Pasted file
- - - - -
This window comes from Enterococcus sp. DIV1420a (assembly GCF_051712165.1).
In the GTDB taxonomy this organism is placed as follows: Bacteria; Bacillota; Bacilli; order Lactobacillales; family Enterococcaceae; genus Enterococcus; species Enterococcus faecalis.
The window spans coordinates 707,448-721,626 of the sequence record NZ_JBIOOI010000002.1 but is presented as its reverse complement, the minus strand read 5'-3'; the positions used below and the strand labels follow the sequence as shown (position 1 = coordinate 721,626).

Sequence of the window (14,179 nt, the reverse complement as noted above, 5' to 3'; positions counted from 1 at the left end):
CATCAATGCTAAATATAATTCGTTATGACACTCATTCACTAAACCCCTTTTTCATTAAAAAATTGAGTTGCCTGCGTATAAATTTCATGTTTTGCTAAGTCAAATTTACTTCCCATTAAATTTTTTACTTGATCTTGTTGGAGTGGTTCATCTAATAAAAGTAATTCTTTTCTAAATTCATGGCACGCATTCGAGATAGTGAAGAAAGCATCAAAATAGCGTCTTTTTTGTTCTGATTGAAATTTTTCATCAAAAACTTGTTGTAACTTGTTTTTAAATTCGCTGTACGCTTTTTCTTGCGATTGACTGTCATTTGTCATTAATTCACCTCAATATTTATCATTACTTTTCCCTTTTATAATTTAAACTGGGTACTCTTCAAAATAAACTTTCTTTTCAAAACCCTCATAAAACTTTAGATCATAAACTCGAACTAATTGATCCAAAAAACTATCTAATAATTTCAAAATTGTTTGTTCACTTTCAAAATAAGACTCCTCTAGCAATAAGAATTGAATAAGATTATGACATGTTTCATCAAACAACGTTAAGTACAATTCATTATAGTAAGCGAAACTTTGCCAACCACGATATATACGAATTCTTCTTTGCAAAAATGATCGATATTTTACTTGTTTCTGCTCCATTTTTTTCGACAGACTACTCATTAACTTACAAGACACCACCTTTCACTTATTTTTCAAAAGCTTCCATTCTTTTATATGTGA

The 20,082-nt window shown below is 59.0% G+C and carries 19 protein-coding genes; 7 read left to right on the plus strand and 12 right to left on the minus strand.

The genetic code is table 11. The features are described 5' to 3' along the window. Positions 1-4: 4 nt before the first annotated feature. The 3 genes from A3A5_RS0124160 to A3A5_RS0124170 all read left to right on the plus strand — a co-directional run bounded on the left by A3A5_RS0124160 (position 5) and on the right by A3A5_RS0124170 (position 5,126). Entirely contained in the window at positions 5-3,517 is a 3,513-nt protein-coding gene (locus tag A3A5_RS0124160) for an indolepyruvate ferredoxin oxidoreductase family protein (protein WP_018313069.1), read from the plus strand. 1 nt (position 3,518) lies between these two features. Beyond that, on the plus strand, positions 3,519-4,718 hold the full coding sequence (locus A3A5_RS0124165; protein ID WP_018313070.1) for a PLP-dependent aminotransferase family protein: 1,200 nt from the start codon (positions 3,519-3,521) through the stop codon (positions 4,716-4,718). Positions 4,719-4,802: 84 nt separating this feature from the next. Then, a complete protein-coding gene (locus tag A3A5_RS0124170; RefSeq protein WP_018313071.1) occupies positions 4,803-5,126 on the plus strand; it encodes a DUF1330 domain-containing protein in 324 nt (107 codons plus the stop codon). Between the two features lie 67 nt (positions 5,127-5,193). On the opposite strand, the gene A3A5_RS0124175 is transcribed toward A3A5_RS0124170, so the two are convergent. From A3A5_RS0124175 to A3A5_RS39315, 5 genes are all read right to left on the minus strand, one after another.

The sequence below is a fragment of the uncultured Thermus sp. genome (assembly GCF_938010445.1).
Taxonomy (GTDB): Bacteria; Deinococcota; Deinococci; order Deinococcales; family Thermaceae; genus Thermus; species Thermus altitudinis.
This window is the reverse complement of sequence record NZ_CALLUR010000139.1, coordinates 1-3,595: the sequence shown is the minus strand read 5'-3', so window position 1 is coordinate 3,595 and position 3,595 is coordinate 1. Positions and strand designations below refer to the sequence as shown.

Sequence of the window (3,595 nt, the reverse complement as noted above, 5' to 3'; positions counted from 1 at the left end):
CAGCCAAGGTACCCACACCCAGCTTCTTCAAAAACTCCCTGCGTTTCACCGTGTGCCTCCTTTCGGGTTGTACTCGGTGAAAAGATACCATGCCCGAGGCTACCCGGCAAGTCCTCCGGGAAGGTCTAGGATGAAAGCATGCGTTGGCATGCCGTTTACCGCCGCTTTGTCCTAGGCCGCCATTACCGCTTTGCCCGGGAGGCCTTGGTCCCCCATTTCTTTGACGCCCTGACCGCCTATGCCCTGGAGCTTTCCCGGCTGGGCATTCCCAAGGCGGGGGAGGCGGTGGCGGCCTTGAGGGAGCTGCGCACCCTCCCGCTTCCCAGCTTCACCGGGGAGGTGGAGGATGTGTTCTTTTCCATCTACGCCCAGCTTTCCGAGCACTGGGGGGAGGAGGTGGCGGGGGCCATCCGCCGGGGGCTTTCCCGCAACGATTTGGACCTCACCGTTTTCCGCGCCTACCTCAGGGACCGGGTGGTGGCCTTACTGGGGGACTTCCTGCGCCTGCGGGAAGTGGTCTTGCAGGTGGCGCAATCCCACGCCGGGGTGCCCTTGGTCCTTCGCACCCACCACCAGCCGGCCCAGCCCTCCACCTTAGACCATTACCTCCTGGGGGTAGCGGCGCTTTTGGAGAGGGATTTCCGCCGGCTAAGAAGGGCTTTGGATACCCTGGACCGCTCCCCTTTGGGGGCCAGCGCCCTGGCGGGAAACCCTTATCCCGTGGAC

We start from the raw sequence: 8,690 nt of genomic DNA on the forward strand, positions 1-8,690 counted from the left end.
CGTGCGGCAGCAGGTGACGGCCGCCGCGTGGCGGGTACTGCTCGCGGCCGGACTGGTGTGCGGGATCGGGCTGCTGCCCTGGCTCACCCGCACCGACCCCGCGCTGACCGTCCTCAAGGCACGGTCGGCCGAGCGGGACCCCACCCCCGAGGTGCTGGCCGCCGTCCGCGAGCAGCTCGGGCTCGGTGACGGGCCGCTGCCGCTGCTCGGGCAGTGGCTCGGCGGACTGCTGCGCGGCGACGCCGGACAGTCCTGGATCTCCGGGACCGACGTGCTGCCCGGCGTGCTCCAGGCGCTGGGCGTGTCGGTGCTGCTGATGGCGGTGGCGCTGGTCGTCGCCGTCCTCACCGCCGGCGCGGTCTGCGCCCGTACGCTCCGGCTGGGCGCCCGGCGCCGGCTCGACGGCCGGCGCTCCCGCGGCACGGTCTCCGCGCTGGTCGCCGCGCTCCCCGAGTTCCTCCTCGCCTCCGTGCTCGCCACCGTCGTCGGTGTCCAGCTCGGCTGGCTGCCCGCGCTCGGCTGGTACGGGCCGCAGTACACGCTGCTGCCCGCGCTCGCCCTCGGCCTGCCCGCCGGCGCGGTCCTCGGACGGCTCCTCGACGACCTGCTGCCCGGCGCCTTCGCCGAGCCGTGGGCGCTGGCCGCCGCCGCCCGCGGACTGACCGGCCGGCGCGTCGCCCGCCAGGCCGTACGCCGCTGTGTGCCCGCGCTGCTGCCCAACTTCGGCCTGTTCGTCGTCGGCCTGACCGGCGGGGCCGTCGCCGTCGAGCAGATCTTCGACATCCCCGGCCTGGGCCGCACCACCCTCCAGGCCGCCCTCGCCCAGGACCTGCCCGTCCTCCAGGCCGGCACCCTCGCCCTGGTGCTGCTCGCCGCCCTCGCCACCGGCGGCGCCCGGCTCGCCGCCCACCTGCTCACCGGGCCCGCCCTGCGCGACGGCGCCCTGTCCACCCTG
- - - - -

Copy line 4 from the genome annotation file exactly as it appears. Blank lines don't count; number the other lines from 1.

Sequence of the window (14,179 nt, the reverse complement as noted above, 5' to 3'; positions counted from 1 at the left end):